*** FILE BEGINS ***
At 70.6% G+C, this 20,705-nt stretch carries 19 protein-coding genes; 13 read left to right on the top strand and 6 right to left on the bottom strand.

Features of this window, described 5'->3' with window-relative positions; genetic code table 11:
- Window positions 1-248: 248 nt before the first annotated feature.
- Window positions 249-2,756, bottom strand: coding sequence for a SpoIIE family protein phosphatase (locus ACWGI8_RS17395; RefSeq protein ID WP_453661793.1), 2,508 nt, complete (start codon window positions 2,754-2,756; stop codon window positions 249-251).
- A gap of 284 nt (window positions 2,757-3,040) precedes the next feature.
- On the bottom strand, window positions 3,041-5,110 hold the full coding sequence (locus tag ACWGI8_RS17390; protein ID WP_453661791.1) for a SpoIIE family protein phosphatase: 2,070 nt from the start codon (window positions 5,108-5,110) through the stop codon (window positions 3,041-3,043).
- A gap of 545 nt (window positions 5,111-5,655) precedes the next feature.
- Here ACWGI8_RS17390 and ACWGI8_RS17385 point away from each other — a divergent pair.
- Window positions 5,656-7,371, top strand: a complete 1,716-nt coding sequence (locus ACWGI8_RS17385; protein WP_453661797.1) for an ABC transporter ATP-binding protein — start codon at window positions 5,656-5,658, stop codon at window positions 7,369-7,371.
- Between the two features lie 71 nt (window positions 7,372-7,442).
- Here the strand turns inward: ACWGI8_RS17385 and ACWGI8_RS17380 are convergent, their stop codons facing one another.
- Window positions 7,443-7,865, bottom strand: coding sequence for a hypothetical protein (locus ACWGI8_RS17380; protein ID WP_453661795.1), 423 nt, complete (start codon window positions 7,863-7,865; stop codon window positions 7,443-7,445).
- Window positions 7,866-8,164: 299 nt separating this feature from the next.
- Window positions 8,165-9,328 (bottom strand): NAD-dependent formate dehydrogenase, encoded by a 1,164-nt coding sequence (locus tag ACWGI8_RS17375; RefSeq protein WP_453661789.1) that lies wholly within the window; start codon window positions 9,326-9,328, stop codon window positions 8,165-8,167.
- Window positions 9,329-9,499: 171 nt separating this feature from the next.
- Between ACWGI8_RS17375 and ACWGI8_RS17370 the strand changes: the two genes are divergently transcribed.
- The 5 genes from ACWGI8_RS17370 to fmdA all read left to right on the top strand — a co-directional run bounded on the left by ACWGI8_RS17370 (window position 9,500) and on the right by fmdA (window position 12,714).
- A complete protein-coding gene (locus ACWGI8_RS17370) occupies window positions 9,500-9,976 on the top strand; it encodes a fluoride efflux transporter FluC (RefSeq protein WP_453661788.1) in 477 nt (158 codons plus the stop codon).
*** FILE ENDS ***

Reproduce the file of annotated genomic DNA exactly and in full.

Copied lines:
At 70.6% G+C, this 20,705-nt stretch carries 19 protein-coding genes; 13 read left to right on the top strand and 6 right to left on the bottom strand.

Features of this window, described 5'->3' with window-relative positions; genetic code table 11:
- Window positions 1-248: 248 nt before the first annotated feature.
- Window positions 249-2,756, bottom strand: coding sequence for a SpoIIE family protein phosphatase (locus ACWGI8_RS17395; RefSeq protein ID WP_453661793.1), 2,508 nt, complete (start codon window positions 2,754-2,756; stop codon window positions 249-251).
- A gap of 284 nt (window positions 2,757-3,040) precedes the next feature.
- On the bottom strand, window positions 3,041-5,110 hold the full coding sequence (locus tag ACWGI8_RS17390; protein ID WP_453661791.1) for a SpoIIE family protein phosphatase: 2,070 nt from the start codon (window positions 5,108-5,110) through the stop codon (window positions 3,041-3,043).
- A gap of 545 nt (window positions 5,111-5,655) precedes the next feature.
- Here ACWGI8_RS17390 and ACWGI8_RS17385 point away from each other — a divergent pair.
- Window positions 5,656-7,371, top strand: a complete 1,716-nt coding sequence (locus ACWGI8_RS17385; protein WP_453661797.1) for an ABC transporter ATP-binding protein — start codon at window positions 5,656-5,658, stop codon at window positions 7,369-7,371.
- Between the two features lie 71 nt (window positions 7,372-7,442).
- Here the strand turns inward: ACWGI8_RS17385 and ACWGI8_RS17380 are convergent, their stop codons facing one another.
- Window positions 7,443-7,865, bottom strand: coding sequence for a hypothetical protein (locus ACWGI8_RS17380; protein ID WP_453661795.1), 423 nt, complete (start codon window positions 7,863-7,865; stop codon window positions 7,443-7,445).
- Window positions 7,866-8,164: 299 nt separating this feature from the next.
- Window positions 8,165-9,328 (bottom strand): NAD-dependent formate dehydrogenase, encoded by a 1,164-nt coding sequence (locus tag ACWGI8_RS17375; RefSeq protein WP_453661789.1) that lies wholly within the window; start codon window positions 9,326-9,328, stop codon window positions 8,165-8,167.
- Window positions 9,329-9,499: 171 nt separating this feature from the next.
- Between ACWGI8_RS17375 and ACWGI8_RS17370 the strand changes: the two genes are divergently transcribed.
- The 5 genes from ACWGI8_RS17370 to fmdA all read left to right on the top strand — a co-directional run bounded on the left by ACWGI8_RS17370 (window position 9,500) and on the right by fmdA (window position 12,714).
- A complete protein-coding gene (locus ACWGI8_RS17370) occupies window positions 9,500-9,976 on the top strand; it encodes a fluoride efflux transporter FluC (RefSeq protein WP_453661788.1) in 477 nt (158 codons plus the stop codon).